Litigation brought by nine plaintiffs, some
Gmail users, some not, was consolidated before U.S. District
Judge Lucy Koh in San Jose, California, last year. The
plaintiffs maintain Google violated several laws, including
federal anti-wiretapping statutes by systematically crossing the
"creepy line" to read private email messages in order to profit,
according to court documents.
The case is being closely watched as it could alter how tech
companies provide email service.
Koh must decide whether the lawsuit can proceed as a class
action, which would allow the plaintiffs to sue as a group and
give them more leverage to extract a larger settlement. However,
at a hearing on Thursday, Koh said plaintiff attorneys faced a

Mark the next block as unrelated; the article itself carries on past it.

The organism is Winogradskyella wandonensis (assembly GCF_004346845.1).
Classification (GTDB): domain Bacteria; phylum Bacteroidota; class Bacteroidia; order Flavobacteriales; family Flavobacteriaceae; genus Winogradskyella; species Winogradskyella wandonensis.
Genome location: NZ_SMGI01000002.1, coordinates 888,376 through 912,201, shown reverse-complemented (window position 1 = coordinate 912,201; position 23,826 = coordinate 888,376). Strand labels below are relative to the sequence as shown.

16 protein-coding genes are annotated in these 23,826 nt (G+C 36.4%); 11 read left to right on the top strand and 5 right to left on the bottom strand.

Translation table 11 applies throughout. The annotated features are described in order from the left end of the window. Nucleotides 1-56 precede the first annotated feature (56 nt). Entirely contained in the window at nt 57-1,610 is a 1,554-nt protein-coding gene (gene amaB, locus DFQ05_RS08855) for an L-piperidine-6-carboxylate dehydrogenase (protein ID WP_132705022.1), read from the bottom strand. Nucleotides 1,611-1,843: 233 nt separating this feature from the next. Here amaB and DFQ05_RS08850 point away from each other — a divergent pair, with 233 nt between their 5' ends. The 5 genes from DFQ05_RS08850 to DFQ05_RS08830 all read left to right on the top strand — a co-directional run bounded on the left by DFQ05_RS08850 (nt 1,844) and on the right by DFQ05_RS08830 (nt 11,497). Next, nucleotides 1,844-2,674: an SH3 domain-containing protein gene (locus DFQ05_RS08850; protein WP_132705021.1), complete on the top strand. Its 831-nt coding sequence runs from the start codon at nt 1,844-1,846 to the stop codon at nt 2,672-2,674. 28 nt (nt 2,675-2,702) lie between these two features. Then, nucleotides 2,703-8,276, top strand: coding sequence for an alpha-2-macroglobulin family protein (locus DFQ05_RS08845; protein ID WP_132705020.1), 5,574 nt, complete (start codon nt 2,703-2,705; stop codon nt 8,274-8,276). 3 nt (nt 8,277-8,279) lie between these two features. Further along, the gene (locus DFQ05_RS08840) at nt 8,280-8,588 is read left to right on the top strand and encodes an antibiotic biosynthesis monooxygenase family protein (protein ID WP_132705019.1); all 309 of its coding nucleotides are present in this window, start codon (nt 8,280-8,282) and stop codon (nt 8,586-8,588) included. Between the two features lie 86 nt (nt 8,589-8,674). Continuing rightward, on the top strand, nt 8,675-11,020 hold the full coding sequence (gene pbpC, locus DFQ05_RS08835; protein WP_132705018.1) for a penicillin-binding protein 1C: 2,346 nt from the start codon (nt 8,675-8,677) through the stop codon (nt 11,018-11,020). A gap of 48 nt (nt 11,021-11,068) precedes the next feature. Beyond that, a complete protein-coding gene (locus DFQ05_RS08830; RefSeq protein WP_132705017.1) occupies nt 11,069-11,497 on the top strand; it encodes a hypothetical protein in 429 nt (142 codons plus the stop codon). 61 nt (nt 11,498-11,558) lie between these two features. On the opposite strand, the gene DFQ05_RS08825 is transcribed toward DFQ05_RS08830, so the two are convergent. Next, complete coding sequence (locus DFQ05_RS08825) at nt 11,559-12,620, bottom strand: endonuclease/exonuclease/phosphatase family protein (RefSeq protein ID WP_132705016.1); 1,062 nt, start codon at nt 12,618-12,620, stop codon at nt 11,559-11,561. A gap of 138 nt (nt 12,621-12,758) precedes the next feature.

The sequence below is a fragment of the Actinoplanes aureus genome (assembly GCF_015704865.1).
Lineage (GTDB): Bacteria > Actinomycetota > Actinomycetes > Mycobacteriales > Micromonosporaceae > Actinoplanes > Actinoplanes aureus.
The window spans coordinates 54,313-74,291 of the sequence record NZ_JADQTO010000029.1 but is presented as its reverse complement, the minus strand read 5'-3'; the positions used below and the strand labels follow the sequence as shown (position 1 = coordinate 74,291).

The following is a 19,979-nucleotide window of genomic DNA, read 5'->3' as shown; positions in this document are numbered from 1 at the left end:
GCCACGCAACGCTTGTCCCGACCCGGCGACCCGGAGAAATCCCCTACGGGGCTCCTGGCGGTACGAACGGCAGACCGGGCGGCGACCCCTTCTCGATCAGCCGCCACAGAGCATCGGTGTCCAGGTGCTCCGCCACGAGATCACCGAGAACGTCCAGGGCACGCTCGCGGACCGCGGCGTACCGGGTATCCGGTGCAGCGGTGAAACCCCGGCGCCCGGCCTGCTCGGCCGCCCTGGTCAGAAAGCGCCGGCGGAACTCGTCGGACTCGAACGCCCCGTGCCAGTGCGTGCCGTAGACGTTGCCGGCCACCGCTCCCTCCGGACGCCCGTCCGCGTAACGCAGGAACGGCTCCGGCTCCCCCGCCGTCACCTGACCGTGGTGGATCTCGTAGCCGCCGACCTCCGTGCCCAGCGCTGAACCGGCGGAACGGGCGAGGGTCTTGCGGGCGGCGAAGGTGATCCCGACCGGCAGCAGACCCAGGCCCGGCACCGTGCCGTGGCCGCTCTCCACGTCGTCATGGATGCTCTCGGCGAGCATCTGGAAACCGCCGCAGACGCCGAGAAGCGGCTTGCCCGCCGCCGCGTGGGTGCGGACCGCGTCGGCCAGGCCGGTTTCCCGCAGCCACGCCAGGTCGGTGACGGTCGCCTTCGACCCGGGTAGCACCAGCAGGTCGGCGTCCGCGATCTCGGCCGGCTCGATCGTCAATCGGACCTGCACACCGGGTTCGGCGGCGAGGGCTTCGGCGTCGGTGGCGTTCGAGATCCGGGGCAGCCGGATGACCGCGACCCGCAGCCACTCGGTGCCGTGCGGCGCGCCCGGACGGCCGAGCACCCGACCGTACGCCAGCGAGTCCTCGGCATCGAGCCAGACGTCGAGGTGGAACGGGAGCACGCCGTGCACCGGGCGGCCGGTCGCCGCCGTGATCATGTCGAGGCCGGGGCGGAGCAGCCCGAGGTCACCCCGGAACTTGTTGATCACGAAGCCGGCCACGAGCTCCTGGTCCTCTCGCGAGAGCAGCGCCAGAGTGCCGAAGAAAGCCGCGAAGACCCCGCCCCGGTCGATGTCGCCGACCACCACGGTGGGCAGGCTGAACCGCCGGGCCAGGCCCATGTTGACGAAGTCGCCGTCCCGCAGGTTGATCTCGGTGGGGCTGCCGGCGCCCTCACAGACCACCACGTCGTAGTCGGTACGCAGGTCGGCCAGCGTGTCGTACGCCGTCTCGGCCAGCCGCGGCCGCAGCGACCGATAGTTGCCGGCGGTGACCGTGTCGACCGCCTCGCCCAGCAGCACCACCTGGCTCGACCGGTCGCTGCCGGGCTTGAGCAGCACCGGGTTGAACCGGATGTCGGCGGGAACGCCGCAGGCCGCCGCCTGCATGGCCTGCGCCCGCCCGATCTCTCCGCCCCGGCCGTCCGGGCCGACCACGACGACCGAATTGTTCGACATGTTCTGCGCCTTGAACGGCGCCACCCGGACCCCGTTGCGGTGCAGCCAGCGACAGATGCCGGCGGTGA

"huge hurdle" to show that non-Gmail users were entitled to
class action status.
Google argues in court papers that the identity of impacted
non-Gmail users can only be ascertained by sending an email
notice to all non-Gmail users whose addresses are on file in
Google's systems, and then sifting through the responses. That
kind of procedure would be unprecedented and unworkable, Google
Koh did not issue a formal ruling on Thursday.
A group of media companies, including Reuters, has asked Koh to
make public several documents that both sides submitted to the
court under seal. Koh has not yet ruled on that request.
The case in U.S. District Court, Northern District of California
is In Re: Google Inc. Gmail Litigation, 13-md-2430.
(Reporting by Dan Levine; Editing by
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